That's the tricky thing about keeping "boots on the ground" in Canada's Arctic, where the Canadian Rangers have, since 1947, been patrolling the front lines.
The Rangers enjoyed a rare moment in the spotlight recently when Prime Minister Stephen Harper made a stop on his tour across the North — to spend a night on the tundra and shoot targets with a few of the largely aboriginal part-time reservists who, in his words, "defend our territory from potential threats and emergencies."
Shooting at these threats is not a very big part of the job, mind you. The Rangers mainly watch over the North. The 5,000-plus members conduct surveillance and report any "unusual sightings or activities" according to the Canadian Armed Forces website.
They are the military's "eyes and ears," it adds.
Or — as one Ranger recently put it to author Whitney Lackenbauer — its "eyeglasses, hearing aids, and walking stick."
The Rangers are perhaps most respected for their intimate knowledge of their home territory and its unforgiving climate, says Lackenbauer, a historian at the University of Waterloo whose book The Canadian Rangers: A Living History came out earlier this summer.
"The Rangers ensure that the military's footprint doesn't crush communities," he says. "They’re not trained for combat, so they're not like any other element of the Canadian regular forces or the primary reserve."
"But that should not detract from their value," Lackenbauer adds. "They are absolutely essential when it comes to being guides … and bearers of traditional knowledge."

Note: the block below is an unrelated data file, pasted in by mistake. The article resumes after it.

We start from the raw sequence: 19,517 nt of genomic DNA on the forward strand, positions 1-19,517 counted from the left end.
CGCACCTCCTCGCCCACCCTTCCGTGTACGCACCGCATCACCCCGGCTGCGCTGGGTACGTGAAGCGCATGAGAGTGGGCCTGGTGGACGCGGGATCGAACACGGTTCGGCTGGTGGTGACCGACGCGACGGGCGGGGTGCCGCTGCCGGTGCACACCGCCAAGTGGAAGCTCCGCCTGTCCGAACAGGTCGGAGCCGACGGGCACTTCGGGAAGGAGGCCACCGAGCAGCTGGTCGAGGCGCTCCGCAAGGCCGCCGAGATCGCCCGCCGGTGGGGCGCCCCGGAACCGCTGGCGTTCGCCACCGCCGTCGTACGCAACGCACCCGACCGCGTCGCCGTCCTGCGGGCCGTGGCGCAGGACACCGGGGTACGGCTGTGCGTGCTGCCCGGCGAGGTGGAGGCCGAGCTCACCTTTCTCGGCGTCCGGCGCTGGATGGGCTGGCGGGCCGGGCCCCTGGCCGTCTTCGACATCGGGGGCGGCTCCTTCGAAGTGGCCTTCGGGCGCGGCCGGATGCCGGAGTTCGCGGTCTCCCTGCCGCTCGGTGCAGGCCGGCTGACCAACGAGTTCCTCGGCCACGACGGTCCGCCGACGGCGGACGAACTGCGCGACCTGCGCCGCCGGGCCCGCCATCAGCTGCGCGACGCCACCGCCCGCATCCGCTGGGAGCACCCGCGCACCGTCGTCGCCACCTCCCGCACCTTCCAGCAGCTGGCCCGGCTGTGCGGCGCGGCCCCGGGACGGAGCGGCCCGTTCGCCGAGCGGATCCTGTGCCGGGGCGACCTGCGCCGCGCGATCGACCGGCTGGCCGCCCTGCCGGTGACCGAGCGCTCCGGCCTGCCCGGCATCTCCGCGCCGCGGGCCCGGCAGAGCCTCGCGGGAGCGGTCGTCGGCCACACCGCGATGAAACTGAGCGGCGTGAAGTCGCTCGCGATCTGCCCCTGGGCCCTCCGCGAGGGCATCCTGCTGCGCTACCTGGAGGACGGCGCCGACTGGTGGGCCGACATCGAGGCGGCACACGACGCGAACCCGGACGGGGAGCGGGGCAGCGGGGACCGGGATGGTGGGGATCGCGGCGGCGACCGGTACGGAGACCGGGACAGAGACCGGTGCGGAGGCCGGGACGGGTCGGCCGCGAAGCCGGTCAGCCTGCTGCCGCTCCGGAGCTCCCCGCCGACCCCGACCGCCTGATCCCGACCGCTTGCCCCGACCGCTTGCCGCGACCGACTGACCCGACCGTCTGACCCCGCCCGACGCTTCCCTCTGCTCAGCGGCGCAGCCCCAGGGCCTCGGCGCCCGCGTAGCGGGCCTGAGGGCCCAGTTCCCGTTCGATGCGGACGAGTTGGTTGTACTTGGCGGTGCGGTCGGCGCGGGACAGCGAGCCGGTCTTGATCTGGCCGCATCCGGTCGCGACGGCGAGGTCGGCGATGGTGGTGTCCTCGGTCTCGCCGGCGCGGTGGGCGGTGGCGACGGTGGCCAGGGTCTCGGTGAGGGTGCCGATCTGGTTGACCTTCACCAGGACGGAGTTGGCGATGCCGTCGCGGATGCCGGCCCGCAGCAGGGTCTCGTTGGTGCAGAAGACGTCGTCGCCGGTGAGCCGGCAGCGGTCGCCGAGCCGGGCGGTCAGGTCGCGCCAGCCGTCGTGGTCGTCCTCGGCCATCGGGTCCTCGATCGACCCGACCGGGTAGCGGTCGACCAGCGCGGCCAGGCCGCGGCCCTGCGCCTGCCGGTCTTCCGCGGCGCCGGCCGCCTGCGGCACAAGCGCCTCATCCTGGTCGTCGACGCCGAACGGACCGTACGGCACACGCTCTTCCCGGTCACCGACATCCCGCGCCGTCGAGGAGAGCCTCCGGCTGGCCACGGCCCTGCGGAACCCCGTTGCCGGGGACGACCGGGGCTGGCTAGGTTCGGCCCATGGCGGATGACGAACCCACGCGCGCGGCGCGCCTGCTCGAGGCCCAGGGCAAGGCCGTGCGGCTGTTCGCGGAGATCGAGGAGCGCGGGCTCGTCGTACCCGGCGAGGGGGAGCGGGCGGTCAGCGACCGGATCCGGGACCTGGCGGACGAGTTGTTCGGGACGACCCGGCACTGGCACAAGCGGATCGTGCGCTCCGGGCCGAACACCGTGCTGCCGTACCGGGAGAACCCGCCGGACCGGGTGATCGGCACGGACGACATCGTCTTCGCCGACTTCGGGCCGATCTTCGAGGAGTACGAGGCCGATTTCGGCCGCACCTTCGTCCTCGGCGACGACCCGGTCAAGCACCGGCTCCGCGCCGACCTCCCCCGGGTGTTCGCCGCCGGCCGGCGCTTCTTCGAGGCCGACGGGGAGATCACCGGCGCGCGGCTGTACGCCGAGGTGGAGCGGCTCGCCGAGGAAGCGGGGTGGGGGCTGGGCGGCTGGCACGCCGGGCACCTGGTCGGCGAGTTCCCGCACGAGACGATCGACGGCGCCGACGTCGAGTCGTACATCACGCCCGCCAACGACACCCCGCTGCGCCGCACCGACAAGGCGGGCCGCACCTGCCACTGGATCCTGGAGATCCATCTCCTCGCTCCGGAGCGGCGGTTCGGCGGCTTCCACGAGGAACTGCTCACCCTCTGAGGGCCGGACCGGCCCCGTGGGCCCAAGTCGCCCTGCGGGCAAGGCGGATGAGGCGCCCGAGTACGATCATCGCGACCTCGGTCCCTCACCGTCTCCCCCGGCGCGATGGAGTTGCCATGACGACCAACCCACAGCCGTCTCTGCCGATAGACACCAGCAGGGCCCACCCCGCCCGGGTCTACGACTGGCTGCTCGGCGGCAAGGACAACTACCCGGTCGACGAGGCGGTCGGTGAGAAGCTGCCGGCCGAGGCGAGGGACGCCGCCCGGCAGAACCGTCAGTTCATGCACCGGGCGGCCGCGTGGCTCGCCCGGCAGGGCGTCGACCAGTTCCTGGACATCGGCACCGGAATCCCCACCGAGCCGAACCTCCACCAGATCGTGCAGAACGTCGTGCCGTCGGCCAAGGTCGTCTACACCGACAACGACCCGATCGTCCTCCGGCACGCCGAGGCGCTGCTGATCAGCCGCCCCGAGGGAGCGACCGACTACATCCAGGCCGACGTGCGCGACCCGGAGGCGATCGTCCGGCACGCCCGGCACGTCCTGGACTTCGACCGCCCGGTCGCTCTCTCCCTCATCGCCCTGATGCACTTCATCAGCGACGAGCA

Rangers get up to 12 days of pay per year, plus extra for any additional duty or wear and tear on their personal equipment. They are issued a bright red sweatshirt and cap, and equipment including a rifle and ammunition.
The rifles are very old, 1950s-era Lee Enfields which are updated Second World War- versions of guns first introduced to the British Army in 1895.
The rifles are still in service partly because they, like the Rangers themselves, can operate reliably even under harsh Arctic conditions.
"Just because something's not ultra-modern doesn't mean it's not appropriate or relevant," says Lackenbauer.
He says many of the Rangers that he has met are motivated by a mix of patriotism, community service and a love of being on the land.
One Ranger in B.C. described the job as "being paid to go camping," he recalls.
The Rangers began as the Pacific Coast Militia Rangers (PCMR) in 1942, at the height of the Second World War. They were volunteers who watched the coastlines of British Columbia and Yukon against the threat of a Japanese invasion.
At their peak they numbered 15,000 volunteers in 138 communities.
The PCMR disbanded in 1945. The Canadian Rangers took over on May 23, 1947, charged with Northern and Arctic surveillance, most often by means of "sovereignty patrols."
Their motto "Vigilans" is often interpreted as "The Watchers."
Rangers also conduct search and rescue operations and assist during other crises — for example, lending support during the drinking water crisis in Kashechewan, Ont. and in the aftermath of the 1999 avalanche at Kangiqsualujjuaq in northern Québec.
They also often come up whenever there is talk of protecting Canada's Arctic sovereignty, though that issue has cooled quite a bit since its heyday a few years ago.
Senior military officials are agreed the country faces no short- or medium-term threats in the Arctic, "but at the same time they always have to be prepared," says Lackenbauer. "That’s just the responsibility of any self-respecting nation state."